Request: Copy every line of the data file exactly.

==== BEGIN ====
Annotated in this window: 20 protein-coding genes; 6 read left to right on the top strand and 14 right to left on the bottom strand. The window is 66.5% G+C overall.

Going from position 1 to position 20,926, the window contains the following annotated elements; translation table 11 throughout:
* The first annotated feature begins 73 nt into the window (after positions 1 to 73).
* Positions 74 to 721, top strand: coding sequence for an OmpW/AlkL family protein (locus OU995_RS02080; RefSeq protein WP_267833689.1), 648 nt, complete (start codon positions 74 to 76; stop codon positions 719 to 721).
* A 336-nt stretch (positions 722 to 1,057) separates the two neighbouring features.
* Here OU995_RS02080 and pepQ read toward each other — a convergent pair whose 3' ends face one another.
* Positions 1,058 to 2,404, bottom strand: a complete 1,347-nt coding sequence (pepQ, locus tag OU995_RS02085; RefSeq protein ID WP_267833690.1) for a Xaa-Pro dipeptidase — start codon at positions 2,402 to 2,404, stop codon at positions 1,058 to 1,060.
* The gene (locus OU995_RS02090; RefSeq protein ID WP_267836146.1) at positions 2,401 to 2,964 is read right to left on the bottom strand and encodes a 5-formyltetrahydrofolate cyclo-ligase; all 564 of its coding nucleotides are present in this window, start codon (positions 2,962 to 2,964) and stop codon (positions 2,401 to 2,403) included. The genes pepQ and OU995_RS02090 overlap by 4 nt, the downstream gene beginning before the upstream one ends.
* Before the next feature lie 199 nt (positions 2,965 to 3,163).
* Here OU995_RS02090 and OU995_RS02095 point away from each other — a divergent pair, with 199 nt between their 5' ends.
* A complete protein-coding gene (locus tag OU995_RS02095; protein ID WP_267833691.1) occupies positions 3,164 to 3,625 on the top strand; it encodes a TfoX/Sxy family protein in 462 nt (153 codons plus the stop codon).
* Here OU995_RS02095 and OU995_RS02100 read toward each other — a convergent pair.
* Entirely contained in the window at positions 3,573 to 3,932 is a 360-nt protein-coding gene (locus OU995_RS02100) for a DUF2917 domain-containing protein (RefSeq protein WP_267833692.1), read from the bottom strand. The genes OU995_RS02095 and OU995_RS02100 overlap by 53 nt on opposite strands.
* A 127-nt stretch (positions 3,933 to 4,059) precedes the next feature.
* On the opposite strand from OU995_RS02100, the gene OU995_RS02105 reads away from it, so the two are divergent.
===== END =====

Annotated in this window: 20 protein-coding genes; 6 read left to right on the top strand and 14 right to left on the bottom strand. The window is 66.5% G+C overall.

Going from position 1 to position 20,926, the window contains the following annotated elements; translation table 11 throughout:
* The first annotated feature begins 73 nt into the window (after positions 1 to 73).
* Positions 74 to 721, top strand: coding sequence for an OmpW/AlkL family protein (locus OU995_RS02080; RefSeq protein WP_267833689.1), 648 nt, complete (start codon positions 74 to 76; stop codon positions 719 to 721).
* A 336-nt stretch (positions 722 to 1,057) separates the two neighbouring features.
* Here OU995_RS02080 and pepQ read toward each other — a convergent pair whose 3' ends face one another.
* Positions 1,058 to 2,404, bottom strand: a complete 1,347-nt coding sequence (pepQ, locus tag OU995_RS02085; RefSeq protein ID WP_267833690.1) for a Xaa-Pro dipeptidase — start codon at positions 2,402 to 2,404, stop codon at positions 1,058 to 1,060.
* The gene (locus OU995_RS02090; RefSeq protein ID WP_267836146.1) at positions 2,401 to 2,964 is read right to left on the bottom strand and encodes a 5-formyltetrahydrofolate cyclo-ligase; all 564 of its coding nucleotides are present in this window, start codon (positions 2,962 to 2,964) and stop codon (positions 2,401 to 2,403) included. The genes pepQ and OU995_RS02090 overlap by 4 nt, the downstream gene beginning before the upstream one ends.
* Before the next feature lie 199 nt (positions 2,965 to 3,163).
* Here OU995_RS02090 and OU995_RS02095 point away from each other — a divergent pair, with 199 nt between their 5' ends.
* A complete protein-coding gene (locus tag OU995_RS02095; protein ID WP_267833691.1) occupies positions 3,164 to 3,625 on the top strand; it encodes a TfoX/Sxy family protein in 462 nt (153 codons plus the stop codon).
* Here OU995_RS02095 and OU995_RS02100 read toward each other — a convergent pair.
* Entirely contained in the window at positions 3,573 to 3,932 is a 360-nt protein-coding gene (locus OU995_RS02100) for a DUF2917 domain-containing protein (RefSeq protein WP_267833692.1), read from the bottom strand. The genes OU995_RS02095 and OU995_RS02100 overlap by 53 nt on opposite strands.
* A 127-nt stretch (positions 3,933 to 4,059) precedes the next feature.
* On the opposite strand from OU995_RS02100, the gene OU995_RS02105 reads away from it, so the two are divergent.